Details obtained by the i, The Scotsman’s sister title, show that 36 of the UK’s richest people received more than £18 million of direct EU subsidy payments last year.
Among them is the Duke of Buccleuch, who owns 215,000 acres of land across southern Scotland and has an estimated wealth of £213m.
The current duke, Richard Scott, 63, is the owner of an art collection which includes a Leonardo da Vinci masterpiece and has an estimated value of £150m. His estates received £812,393 in subsidies.
Another recipient was Mohsin Al-Tajir, the son of a billionaire former UAE ambassador to the UK, who owns a luxury Wagyu beef farm in the Highlands.
The beef retails at up to £250 per kilo and is used by Michelin chefs such as Edinburgh-based Tom Kitchin.
Together with his wife, Martine Chapman, Mr Tajir received £293,562 in 2016.
Also in receipt of subsidies was the Duke of Westminster, 26, Britain’s youngest billionaire with a fortune worth £9.5 billion, according to the Sunday Times Rich List.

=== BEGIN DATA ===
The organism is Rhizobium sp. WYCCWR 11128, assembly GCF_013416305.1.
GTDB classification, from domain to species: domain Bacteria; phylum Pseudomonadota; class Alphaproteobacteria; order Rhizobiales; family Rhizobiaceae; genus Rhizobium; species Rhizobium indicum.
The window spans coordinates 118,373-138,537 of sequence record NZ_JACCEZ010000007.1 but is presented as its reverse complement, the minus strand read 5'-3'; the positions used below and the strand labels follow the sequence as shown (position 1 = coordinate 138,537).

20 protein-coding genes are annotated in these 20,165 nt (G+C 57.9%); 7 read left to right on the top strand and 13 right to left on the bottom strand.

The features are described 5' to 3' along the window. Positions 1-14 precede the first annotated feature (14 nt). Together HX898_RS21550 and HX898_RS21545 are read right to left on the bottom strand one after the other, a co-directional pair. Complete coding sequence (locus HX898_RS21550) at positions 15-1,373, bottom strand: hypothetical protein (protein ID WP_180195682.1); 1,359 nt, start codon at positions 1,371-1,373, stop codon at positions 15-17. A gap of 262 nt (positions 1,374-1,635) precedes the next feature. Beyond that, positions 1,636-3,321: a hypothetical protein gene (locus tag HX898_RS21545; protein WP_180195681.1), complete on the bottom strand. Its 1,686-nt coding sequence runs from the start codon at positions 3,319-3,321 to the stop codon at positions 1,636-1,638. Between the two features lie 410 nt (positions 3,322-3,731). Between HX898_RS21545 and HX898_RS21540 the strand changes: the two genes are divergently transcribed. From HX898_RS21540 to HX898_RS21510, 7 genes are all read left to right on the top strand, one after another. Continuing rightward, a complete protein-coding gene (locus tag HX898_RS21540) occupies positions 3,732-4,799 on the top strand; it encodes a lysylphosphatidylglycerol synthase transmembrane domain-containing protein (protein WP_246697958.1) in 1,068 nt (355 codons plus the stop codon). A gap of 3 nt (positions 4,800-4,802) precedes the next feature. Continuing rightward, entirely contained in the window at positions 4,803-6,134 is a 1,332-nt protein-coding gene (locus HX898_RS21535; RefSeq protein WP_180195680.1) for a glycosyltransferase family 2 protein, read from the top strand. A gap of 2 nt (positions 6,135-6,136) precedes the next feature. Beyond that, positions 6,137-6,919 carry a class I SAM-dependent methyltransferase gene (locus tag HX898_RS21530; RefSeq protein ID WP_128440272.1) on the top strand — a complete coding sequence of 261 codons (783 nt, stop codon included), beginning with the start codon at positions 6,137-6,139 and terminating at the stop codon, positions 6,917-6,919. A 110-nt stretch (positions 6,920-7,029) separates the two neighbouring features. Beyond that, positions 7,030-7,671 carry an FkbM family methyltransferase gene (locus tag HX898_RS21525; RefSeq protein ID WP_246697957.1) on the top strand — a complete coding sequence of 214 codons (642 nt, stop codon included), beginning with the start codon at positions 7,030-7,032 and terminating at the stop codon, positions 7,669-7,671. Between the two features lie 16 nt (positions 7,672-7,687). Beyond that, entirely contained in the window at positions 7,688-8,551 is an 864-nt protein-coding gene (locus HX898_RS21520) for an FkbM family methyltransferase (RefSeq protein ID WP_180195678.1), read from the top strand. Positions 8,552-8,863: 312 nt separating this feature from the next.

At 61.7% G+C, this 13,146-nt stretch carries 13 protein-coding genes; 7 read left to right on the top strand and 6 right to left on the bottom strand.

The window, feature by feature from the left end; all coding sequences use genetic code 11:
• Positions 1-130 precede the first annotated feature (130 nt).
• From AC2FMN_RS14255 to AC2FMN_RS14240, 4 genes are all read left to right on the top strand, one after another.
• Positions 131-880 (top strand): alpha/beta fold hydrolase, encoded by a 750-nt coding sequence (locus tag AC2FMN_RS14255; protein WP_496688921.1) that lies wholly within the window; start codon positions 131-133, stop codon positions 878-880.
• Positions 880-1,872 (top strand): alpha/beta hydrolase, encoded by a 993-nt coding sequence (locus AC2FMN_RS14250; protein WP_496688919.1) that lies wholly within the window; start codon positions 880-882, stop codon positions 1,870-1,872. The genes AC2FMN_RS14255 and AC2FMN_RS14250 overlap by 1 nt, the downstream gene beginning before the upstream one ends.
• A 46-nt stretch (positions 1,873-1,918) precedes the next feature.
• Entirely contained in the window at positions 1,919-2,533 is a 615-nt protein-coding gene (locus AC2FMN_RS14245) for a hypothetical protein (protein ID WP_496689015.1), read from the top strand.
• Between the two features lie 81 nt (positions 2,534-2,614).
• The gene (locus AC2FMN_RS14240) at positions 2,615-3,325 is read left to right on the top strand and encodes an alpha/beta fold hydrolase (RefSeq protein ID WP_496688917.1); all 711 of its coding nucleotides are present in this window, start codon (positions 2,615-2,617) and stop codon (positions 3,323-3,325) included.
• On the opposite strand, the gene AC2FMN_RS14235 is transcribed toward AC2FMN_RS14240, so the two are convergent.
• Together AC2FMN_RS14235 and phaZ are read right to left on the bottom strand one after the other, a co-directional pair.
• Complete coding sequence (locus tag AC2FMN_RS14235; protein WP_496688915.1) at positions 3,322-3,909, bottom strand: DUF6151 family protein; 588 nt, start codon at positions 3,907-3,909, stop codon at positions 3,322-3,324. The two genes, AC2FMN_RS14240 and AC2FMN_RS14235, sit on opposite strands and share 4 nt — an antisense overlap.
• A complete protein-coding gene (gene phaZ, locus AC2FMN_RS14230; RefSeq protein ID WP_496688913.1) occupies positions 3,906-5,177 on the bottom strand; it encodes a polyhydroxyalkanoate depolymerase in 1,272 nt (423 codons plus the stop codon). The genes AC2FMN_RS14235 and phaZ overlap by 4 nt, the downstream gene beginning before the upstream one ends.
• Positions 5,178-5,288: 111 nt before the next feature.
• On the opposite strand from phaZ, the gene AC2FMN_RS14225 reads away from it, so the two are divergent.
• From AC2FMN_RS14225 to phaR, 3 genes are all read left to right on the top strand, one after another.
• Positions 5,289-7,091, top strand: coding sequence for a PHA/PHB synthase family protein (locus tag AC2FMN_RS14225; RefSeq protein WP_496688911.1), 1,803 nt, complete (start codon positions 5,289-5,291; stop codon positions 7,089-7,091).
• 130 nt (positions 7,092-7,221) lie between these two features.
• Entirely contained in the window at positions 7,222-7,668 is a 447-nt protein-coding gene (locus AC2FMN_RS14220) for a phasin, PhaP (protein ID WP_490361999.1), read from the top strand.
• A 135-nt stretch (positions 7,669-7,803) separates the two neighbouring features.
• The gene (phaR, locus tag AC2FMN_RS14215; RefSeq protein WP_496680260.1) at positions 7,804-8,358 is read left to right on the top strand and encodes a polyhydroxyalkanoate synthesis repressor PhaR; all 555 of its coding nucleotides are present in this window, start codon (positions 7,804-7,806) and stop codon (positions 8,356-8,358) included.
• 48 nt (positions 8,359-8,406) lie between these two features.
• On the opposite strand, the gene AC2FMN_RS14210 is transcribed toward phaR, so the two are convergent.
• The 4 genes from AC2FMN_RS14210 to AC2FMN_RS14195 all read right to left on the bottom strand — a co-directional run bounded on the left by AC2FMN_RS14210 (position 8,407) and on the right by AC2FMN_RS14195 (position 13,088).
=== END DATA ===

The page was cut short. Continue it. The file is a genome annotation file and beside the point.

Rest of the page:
The Queen’s Sandringham Farms estate received £479,739 of direct EU subsidies last year.
The findings have caused anger among politicians and campaigners who argue that in many cases subsidies are being paid by cash-strapped taxpayers to people who do not need the money and are doing little to justify it.
Meanwhile, smaller farmers complain that they see far too little of the subsidy cash.
They say the current subsidy system has a long way from the original aim of ensuring a stable food supply by protecting farmers against risks such as bad weather.
Green Party co-leader Caroline Lucas MP said: “The basic payment system should be targeted to both help poorer farmers and incentivise sustainable methods – instead it sees millions of pounds of taxpayers money being spent to line the pockets of the super rich.”
A spokesman for the Duke of Buccleuch’s Buccleuch Estate said: “Buccleuch is an active farming business, with its operations supporting jobs and livelihoods in rural areas.”